EKG's

s-EKG

An electrocardiogram, also known as an EKG, is a noninvasive test performed in the doctor's office or at the hospital to detect problems with the heart. The most common problem found using an EKG is a heart arrhythmia.

During an EKG, small electrodes are taped to your chest, arms and legs. These electrodes are connected to a machine that monitors and measures the electrical activity of your heart. You will need to lie flat on your back, stay very still and breathe as you normally would during the procedure. You should not talk during the EKG, and your doctor might ask you to hold your breath for a few seconds. An EKG should only last between 5 to 10 minutes.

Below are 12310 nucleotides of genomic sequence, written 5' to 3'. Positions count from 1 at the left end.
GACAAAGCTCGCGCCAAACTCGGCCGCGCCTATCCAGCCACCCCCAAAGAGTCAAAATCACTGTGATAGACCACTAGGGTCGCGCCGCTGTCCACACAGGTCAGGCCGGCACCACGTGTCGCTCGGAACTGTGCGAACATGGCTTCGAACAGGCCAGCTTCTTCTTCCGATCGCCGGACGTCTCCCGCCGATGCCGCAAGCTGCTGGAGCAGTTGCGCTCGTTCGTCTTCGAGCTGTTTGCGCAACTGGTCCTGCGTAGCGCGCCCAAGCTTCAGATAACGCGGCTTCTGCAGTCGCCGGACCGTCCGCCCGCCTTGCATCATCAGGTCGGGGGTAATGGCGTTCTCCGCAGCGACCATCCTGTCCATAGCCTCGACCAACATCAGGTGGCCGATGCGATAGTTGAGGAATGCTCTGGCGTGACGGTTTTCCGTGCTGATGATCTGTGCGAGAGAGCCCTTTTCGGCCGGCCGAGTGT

The readings from the test translate the heart's electrical activity to lines on paper. The dips and spikes of the line show the electrical current as it runs through each of the four chambers of your heart. Your doctor will exam your electrocardiogram before giving you results or making a diagnosis on whether your heart's rhythm is normal.

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